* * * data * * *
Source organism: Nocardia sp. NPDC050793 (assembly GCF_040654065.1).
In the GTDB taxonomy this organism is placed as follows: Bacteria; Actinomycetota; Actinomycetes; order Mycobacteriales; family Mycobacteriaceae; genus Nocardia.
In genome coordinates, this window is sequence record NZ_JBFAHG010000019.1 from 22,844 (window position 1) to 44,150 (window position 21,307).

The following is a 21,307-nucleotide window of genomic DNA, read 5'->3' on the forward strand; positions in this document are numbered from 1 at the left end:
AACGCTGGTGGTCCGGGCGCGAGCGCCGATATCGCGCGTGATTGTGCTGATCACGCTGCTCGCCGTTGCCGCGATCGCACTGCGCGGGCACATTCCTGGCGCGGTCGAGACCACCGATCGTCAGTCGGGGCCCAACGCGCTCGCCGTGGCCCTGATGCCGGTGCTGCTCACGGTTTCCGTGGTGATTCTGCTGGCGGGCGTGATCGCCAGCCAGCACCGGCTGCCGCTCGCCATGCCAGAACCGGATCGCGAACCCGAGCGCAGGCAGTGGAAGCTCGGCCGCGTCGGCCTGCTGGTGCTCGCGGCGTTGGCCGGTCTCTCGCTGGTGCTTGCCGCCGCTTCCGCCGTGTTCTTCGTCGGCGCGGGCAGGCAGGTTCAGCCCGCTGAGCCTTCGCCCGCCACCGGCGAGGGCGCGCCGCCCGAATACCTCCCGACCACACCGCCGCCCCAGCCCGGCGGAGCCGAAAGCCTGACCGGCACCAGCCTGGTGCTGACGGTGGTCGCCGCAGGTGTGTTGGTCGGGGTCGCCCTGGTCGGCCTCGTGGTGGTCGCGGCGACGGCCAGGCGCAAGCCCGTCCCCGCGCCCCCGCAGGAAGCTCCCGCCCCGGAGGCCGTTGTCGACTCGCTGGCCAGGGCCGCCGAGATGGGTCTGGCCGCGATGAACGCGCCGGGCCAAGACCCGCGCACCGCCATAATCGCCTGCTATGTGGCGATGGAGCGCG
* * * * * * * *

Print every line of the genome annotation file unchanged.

Source organism: Nocardia sp. NPDC050793 (assembly GCF_040654065.1).
In the GTDB taxonomy this organism is placed as follows: Bacteria; Actinomycetota; Actinomycetes; order Mycobacteriales; family Mycobacteriaceae; genus Nocardia.
In genome coordinates, this window is sequence record NZ_JBFAHG010000019.1 from 22,844 (window position 1) to 44,150 (window position 21,307).

The following is a 21,307-nucleotide window of genomic DNA, read 5'->3' on the forward strand; positions in this document are numbered from 1 at the left end:
AACGCTGGTGGTCCGGGCGCGAGCGCCGATATCGCGCGTGATTGTGCTGATCACGCTGCTCGCCGTTGCCGCGATCGCACTGCGCGGGCACATTCCTGGCGCGGTCGAGACCACCGATCGTCAGTCGGGGCCCAACGCGCTCGCCGTGGCCCTGATGCCGGTGCTGCTCACGGTTTCCGTGGTGATTCTGCTGGCGGGCGTGATCGCCAGCCAGCACCGGCTGCCGCTCGCCATGCCAGAACCGGATCGCGAACCCGAGCGCAGGCAGTGGAAGCTCGGCCGCGTCGGCCTGCTGGTGCTCGCGGCGTTGGCCGGTCTCTCGCTGGTGCTTGCCGCCGCTTCCGCCGTGTTCTTCGTCGGCGCGGGCAGGCAGGTTCAGCCCGCTGAGCCTTCGCCCGCCACCGGCGAGGGCGCGCCGCCCGAATACCTCCCGACCACACCGCCGCCCCAGCCCGGCGGAGCCGAAAGCCTGACCGGCACCAGCCTGGTGCTGACGGTGGTCGCCGCAGGTGTGTTGGTCGGGGTCGCCCTGGTCGGCCTCGTGGTGGTCGCGGCGACGGCCAGGCGCAAGCCCGTCCCCGCGCCCCCGCAGGAAGCTCCCGCCCCGGAGGCCGTTGTCGACTCGCTGGCCAGGGCCGCCGAGATGGGTCTGGCCGCGATGAACGCGCCGGGCCAAGACCCGCGCACCGCCATAATCGCCTGCTATGTGGCGATGGAGCGCG